The Desert Song, written two years later, with libretto by Hammerstein II, Harbach and Mandel, had a good cast and so much good music, colour and romance that it was destined to match the popularity enjoyed by The Student Prince. Within six months it was also playing in London at Drury Lane where these recordings were made. Some fine melodies, skilfully orchestrated by Gerstenberger, capitalised as fully as possible on the exoticism of a French North African colony.

The operetta is set in North Africa in the '20s against a background of discontent between the French colonials and local guerrillas, "The Riffs". A 'Valentino style' love story takes place between a French commander's daughter, Margot, and the Riff leader, Red Shadow (whose face nobody has seen). The score, with its brilliant tunes and rhythms, reflects the confidence gained by Romberg from the success of The Student Prince. All its favourite songs are here in these Columbia 78s transcriptions.

The New Moon, written shortly after Desert Song with libretto by Hammerstein II, Mandel and Schwab, opened in New York in 1928 (and in London in 1929). The musical numbers boasted more popularity than The Desert Song and are probably the best remembered of Broadway. This was helped by the existence of a film version. Ganzl in his book "Musicals" tells us that this popularity is surprising because each of the songs was a replacement, found necessary when the producer tried out a Philadelphia run prior to Broadway.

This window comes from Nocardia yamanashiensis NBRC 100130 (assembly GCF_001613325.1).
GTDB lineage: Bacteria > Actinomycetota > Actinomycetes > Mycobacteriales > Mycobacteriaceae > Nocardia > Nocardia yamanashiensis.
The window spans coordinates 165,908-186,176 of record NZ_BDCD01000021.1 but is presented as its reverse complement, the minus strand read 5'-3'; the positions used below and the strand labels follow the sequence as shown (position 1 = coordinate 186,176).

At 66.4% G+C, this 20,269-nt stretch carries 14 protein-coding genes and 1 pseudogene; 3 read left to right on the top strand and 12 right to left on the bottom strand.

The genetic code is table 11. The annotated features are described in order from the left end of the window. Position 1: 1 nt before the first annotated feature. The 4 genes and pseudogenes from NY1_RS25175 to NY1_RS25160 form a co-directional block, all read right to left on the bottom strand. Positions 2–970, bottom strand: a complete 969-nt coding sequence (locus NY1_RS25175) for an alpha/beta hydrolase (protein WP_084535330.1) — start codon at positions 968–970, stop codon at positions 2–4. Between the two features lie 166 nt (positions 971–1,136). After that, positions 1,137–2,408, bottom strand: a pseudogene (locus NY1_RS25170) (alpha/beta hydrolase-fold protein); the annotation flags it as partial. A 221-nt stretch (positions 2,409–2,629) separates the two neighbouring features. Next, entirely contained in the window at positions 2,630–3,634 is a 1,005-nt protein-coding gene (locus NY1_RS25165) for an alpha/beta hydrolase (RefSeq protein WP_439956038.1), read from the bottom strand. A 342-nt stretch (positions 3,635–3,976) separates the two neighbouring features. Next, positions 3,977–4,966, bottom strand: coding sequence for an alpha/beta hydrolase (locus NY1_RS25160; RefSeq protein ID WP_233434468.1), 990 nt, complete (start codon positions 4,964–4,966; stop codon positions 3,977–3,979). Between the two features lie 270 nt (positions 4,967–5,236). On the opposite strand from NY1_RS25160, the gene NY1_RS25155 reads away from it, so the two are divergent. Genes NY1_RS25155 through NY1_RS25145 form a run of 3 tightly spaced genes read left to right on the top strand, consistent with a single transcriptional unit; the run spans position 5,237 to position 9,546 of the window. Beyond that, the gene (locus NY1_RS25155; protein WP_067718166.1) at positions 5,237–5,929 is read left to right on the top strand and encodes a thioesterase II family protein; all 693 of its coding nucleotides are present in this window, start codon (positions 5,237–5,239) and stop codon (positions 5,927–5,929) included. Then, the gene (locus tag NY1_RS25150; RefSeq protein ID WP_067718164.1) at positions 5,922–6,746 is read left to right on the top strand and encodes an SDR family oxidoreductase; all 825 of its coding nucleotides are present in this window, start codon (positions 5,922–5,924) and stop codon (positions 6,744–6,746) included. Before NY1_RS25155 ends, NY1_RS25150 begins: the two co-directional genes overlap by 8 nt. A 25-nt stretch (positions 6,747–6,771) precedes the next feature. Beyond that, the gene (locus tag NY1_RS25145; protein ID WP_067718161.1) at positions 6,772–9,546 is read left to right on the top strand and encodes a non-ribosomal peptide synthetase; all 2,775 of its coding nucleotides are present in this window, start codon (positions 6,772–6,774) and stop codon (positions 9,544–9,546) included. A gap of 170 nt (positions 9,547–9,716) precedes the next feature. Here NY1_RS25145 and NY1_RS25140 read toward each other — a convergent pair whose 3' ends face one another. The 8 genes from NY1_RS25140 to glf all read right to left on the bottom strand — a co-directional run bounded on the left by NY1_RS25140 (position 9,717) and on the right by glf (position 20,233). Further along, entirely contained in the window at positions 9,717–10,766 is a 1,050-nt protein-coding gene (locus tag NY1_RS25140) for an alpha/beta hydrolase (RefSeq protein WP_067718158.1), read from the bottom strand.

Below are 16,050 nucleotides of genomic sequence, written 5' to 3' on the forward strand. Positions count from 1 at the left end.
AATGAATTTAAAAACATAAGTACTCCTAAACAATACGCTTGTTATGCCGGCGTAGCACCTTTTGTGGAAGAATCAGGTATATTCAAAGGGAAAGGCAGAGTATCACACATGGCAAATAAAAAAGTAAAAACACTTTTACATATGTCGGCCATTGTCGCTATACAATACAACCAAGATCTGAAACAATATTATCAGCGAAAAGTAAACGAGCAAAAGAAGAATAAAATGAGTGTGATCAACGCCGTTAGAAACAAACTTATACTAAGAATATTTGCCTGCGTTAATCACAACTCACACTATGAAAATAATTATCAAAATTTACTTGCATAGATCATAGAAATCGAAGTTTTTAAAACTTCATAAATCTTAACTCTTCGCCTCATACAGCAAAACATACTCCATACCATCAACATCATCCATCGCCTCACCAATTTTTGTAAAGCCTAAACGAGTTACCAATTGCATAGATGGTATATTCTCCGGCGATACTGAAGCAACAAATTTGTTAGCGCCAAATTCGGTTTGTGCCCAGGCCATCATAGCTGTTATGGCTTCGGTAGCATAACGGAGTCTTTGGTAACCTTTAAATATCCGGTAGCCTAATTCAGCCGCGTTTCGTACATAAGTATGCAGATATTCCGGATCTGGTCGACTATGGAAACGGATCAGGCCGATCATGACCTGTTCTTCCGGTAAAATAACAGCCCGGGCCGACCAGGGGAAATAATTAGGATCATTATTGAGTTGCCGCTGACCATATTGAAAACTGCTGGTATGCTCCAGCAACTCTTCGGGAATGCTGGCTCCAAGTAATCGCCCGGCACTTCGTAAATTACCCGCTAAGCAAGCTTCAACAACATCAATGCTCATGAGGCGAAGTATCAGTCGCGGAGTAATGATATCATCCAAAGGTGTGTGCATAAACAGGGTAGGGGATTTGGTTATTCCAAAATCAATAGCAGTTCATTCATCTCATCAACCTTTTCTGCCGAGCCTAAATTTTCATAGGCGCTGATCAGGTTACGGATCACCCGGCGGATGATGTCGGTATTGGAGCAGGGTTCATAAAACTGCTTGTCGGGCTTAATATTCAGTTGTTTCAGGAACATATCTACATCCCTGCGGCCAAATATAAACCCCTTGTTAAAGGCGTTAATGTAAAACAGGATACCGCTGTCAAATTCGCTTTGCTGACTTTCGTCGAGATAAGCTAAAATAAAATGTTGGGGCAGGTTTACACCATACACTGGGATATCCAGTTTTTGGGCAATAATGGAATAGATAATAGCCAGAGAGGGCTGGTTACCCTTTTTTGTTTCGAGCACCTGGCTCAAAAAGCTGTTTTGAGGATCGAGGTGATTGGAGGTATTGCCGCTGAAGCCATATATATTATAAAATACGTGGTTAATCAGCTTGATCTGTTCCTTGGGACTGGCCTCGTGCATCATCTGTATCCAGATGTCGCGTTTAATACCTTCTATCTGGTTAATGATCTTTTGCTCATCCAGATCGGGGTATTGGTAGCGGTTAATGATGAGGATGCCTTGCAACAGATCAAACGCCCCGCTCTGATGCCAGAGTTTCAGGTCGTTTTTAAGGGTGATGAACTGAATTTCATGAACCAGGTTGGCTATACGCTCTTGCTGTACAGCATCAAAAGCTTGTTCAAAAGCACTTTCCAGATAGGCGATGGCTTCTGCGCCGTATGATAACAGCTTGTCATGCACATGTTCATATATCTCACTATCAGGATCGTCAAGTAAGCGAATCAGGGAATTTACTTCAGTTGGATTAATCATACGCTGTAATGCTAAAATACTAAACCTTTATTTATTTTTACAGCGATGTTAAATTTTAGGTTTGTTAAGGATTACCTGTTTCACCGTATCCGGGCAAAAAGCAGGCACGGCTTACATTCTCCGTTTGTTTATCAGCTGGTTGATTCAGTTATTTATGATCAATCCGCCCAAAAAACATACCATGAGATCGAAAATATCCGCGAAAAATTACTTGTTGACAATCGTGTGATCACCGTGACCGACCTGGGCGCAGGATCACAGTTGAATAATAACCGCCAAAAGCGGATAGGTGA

Set in the 18th Century in New Orleans, the well-crafted script concerns a murderer (a French aristocrat) who escapes justice by disguising himself as a bonded servant sold into the service of a local landowner. He is in love with his master's daughter yet since a French detective is pursuing him he dares not declare it. The French revolution is now in progress and the detective (himself an aristocrat) is whisked away, so the need for a disguise is now unnecessary.

Packed with good music The New Moon is representative of the best of many 1920s scores and the Pearl CD notes remind us that it deserves to be revived more often. Their selection is an interesting one because it bridges the transition between traditional European romantic voices and the snappier transatlantic style: these led to the jazzier approach of Kern and Porter, which commenced with Showboat and its kind.